Abandoned but Abundant

Abandoned but Abundant

These days you can’t go two posts on the internet without running into someone posting “I’ve lost my faith in humanity”. And just when you think there is no hope for mankind, you encounter someone who not just reinstates the faith but starkly questions your own life choices. I feel immensely grateful to have had the opportunity to connect with someone who has made a true impact in the world. It’s critical to note that these people who make a real difference aren’t all privileged, advantaged or “special” by any stretch. They are around us, come from average families, similar circumstances/backgrounds and initially limited capabilities, but have found ways to pick themselves up and rise above their circumstances to transform the lives of those around them.

One of these individuals, who is instrumental to my direct access to this storyline is Murali. I have been in touch with Murali for the past few years via a bond that is inexplainable but can be termed as an affectionate bonding over genuineness. Over this time, I have been lucky to get a perspective of the level of commitment and perseverance he and his associates have shown for the cause of rehabilitation of children affected by HIV. They have been associated with this cause, incessantly working towards the betterment, raising funds, spending actual time and ensuring a well-rounded development for the kids for a few years and I have seen this take the shape of Krishnagiri. It is a labour of love because the home is fortified not just by walls and amenities but encapsulates the true essence of a “home”. On one fateful day, I even got a chance to visit Krishnagiri – the land of the ‘Abandoned but Abundant’.

I did not realise that as I walked through the gates of Krishnagiri, I was opening floodgates to my heart that would resonate feelings and positivity that would stay with me for life. We met all the children who proudly showed us their “home” and we heard them lovingly refer to Murali as “Äppa” – a connection that was not forged by any genes but you could almost feel the vibrations of love within them all.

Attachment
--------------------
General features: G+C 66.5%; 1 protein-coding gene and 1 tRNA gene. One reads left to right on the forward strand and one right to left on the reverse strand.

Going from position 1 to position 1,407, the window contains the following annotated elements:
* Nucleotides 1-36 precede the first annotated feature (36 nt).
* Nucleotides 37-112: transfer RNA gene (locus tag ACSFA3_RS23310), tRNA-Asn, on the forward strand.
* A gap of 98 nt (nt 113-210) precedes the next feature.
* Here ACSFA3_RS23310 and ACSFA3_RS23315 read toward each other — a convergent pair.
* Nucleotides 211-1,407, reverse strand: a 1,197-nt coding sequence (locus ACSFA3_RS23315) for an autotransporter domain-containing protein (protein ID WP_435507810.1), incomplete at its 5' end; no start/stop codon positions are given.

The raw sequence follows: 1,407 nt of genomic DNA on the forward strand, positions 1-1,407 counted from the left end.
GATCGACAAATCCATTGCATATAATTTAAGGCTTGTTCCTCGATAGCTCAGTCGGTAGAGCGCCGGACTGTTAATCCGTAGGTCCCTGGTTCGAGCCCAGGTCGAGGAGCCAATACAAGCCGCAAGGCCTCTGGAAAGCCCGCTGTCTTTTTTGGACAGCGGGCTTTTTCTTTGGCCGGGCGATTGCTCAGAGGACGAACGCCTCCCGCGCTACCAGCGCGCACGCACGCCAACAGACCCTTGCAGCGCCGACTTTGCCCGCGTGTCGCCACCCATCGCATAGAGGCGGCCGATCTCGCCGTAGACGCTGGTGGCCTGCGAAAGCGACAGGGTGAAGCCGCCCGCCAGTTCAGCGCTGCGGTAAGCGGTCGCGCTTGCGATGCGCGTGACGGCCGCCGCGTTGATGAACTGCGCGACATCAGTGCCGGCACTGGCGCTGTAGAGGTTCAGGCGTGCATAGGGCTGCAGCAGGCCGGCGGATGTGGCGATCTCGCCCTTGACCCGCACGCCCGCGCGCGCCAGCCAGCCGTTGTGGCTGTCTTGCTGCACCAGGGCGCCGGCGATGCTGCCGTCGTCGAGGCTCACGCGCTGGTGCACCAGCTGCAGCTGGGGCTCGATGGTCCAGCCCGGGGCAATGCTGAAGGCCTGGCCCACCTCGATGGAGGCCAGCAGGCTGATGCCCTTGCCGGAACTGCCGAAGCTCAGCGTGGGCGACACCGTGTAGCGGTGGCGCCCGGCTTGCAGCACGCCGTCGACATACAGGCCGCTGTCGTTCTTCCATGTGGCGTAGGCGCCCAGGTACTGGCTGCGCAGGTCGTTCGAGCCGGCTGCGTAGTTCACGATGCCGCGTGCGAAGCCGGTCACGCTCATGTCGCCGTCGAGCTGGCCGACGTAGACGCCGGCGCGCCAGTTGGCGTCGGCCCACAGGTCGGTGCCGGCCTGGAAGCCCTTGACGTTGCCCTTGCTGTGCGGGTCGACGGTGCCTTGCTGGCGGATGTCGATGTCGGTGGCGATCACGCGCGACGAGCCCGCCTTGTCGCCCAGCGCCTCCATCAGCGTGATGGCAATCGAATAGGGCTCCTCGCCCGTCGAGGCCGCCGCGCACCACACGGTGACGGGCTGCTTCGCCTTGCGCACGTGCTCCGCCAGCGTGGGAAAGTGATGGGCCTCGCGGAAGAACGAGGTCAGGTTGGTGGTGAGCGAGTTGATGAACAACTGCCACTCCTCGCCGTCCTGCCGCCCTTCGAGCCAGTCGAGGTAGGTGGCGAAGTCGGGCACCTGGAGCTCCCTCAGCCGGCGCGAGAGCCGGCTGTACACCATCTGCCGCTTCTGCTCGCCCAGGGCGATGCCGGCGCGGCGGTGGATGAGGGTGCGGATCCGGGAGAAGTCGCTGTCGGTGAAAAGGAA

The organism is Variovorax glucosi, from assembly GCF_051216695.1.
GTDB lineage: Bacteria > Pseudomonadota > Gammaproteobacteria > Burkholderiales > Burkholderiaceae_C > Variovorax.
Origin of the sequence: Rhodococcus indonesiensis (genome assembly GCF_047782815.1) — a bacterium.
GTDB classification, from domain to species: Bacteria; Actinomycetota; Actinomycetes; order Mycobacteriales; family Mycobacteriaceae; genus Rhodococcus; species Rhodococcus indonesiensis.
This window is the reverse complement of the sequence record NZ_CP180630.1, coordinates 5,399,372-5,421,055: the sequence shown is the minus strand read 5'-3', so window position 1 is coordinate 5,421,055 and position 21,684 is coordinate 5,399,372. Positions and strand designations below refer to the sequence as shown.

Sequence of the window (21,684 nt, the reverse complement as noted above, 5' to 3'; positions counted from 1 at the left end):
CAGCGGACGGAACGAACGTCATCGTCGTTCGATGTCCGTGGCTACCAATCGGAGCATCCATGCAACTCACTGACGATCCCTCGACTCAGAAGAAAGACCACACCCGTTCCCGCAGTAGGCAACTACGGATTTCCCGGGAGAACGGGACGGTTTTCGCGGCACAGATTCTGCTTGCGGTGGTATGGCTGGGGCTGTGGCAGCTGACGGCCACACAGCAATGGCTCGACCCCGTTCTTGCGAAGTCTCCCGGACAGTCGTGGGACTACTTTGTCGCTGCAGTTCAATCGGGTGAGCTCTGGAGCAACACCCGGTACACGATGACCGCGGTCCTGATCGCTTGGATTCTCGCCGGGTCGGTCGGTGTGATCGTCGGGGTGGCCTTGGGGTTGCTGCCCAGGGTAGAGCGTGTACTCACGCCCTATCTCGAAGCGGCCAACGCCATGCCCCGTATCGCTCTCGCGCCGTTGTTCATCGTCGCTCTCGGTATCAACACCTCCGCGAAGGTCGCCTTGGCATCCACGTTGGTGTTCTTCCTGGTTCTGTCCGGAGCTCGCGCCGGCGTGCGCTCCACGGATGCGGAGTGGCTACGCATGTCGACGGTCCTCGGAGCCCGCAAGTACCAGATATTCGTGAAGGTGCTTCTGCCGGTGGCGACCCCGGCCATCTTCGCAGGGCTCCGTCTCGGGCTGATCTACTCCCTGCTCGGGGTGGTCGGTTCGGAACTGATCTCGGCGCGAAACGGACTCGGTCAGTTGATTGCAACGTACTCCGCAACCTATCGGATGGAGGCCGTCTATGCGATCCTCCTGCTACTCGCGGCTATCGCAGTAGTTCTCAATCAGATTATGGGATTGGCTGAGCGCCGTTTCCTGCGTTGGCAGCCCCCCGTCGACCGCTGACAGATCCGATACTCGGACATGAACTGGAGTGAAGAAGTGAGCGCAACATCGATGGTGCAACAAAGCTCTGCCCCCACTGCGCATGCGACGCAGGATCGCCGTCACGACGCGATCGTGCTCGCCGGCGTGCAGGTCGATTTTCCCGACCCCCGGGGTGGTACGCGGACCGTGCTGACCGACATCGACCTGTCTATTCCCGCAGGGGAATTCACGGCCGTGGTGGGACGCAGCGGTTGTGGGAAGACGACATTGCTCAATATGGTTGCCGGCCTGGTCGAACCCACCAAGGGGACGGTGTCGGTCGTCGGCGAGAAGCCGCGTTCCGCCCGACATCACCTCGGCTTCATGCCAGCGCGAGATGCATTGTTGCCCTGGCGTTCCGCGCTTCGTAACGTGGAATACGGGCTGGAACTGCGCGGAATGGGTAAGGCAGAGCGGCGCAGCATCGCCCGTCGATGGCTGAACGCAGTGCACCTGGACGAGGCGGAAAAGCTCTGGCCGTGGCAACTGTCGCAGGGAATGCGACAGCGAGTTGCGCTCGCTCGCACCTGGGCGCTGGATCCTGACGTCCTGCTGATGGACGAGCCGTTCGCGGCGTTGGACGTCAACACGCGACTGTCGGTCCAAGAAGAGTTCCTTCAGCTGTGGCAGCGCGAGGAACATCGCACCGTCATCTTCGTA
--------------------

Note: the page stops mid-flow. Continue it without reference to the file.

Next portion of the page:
One notably heart-warming incident was when we all sat down to eat the graciously served nutritious lunch – several children came and offered us food from their own plates – which we later understood was a loving yet testing act – to check whether we the outsiders (or visitors) were equally equipped with the true acceptance and beliefs which were the foundations of Krishnagiri. I think we managed to stay true and the simple adoration that followed later was simply a testimony to that.

Murali told us about the journeys of the children who in the past were severely stigmatised and their physical health wasted away so badly due to severe malnourishment that it promoted more opportunistic infection; some had escaped torture by their guardians. And indeed, all were affected and reeling from trauma or pain and in dire need of help. Their past had definitely soured and scarred their psyche and all they sought was pure acceptance. Even though we understood that while the fate of the children born likewise could be turned towards a longer and healthier life span by monetary means, their integration into society is far from trouble-free and a much more profound subject. It is necessary to ensure that the children are able to lead independent lives, without judgements and discriminations and are made aware of their rights and accepted wholeheartedly in the society. All of these are issues that the associates at Krishnagiri are constantly addressing.

Of course, no one can do everything, but everyone can do something. So, do what you can, where you are with what you have, because, one kind word, one sentence of truth, one demonstration of courage and one act of kindness, all hold within them the power to set a chain of events that can change our world.

– Sonia Joshi

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